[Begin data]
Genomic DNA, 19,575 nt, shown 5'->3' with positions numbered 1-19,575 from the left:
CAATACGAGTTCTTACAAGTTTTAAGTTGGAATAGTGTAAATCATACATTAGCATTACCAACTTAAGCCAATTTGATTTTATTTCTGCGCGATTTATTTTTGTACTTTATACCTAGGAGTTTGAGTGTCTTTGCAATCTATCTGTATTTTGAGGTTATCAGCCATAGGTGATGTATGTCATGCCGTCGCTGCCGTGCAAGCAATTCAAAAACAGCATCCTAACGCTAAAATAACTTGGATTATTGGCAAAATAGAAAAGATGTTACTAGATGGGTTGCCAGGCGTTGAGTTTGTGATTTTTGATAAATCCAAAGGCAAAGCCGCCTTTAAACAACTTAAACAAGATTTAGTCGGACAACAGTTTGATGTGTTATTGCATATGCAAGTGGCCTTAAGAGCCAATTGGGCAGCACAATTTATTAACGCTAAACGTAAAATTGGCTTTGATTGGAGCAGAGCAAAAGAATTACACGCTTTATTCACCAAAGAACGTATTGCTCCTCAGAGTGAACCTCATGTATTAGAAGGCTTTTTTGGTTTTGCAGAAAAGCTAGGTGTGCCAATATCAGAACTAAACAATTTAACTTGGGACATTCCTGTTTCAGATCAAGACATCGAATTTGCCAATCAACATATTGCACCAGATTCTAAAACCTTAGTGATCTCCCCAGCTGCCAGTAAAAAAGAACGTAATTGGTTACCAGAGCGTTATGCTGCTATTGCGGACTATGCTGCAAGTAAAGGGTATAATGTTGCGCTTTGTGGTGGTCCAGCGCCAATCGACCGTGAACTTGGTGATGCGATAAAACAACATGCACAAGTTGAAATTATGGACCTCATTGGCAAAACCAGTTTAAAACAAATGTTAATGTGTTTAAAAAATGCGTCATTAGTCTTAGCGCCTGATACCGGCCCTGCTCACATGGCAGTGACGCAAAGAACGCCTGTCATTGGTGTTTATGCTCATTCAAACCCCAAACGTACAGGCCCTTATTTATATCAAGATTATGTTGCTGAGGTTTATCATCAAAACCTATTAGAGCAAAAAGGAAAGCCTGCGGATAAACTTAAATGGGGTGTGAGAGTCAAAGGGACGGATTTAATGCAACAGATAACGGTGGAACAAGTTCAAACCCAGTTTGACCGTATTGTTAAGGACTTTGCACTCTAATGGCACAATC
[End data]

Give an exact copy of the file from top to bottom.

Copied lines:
Genomic DNA, 19,575 nt, shown 5'->3' with positions numbered 1-19,575 from the left:
CAATACGAGTTCTTACAAGTTTTAAGTTGGAATAGTGTAAATCATACATTAGCATTACCAACTTAAGCCAATTTGATTTTATTTCTGCGCGATTTATTTTTGTACTTTATACCTAGGAGTTTGAGTGTCTTTGCAATCTATCTGTATTTTGAGGTTATCAGCCATAGGTGATGTATGTCATGCCGTCGCTGCCGTGCAAGCAATTCAAAAACAGCATCCTAACGCTAAAATAACTTGGATTATTGGCAAAATAGAAAAGATGTTACTAGATGGGTTGCCAGGCGTTGAGTTTGTGATTTTTGATAAATCCAAAGGCAAAGCCGCCTTTAAACAACTTAAACAAGATTTAGTCGGACAACAGTTTGATGTGTTATTGCATATGCAAGTGGCCTTAAGAGCCAATTGGGCAGCACAATTTATTAACGCTAAACGTAAAATTGGCTTTGATTGGAGCAGAGCAAAAGAATTACACGCTTTATTCACCAAAGAACGTATTGCTCCTCAGAGTGAACCTCATGTATTAGAAGGCTTTTTTGGTTTTGCAGAAAAGCTAGGTGTGCCAATATCAGAACTAAACAATTTAACTTGGGACATTCCTGTTTCAGATCAAGACATCGAATTTGCCAATCAACATATTGCACCAGATTCTAAAACCTTAGTGATCTCCCCAGCTGCCAGTAAAAAAGAACGTAATTGGTTACCAGAGCGTTATGCTGCTATTGCGGACTATGCTGCAAGTAAAGGGTATAATGTTGCGCTTTGTGGTGGTCCAGCGCCAATCGACCGTGAACTTGGTGATGCGATAAAACAACATGCACAAGTTGAAATTATGGACCTCATTGGCAAAACCAGTTTAAAACAAATGTTAATGTGTTTAAAAAATGCGTCATTAGTCTTAGCGCCTGATACCGGCCCTGCTCACATGGCAGTGACGCAAAGAACGCCTGTCATTGGTGTTTATGCTCATTCAAACCCCAAACGTACAGGCCCTTATTTATATCAAGATTATGTTGCTGAGGTTTATCATCAAAACCTATTAGAGCAAAAAGGAAAGCCTGCGGATAAACTTAAATGGGGTGTGAGAGTCAAAGGGACGGATTTAATGCAACAGATAACGGTGGAACAAGTTCAAACCCAGTTTGACCGTATTGTTAAGGACTTTGCACTCTAATGGCACAATC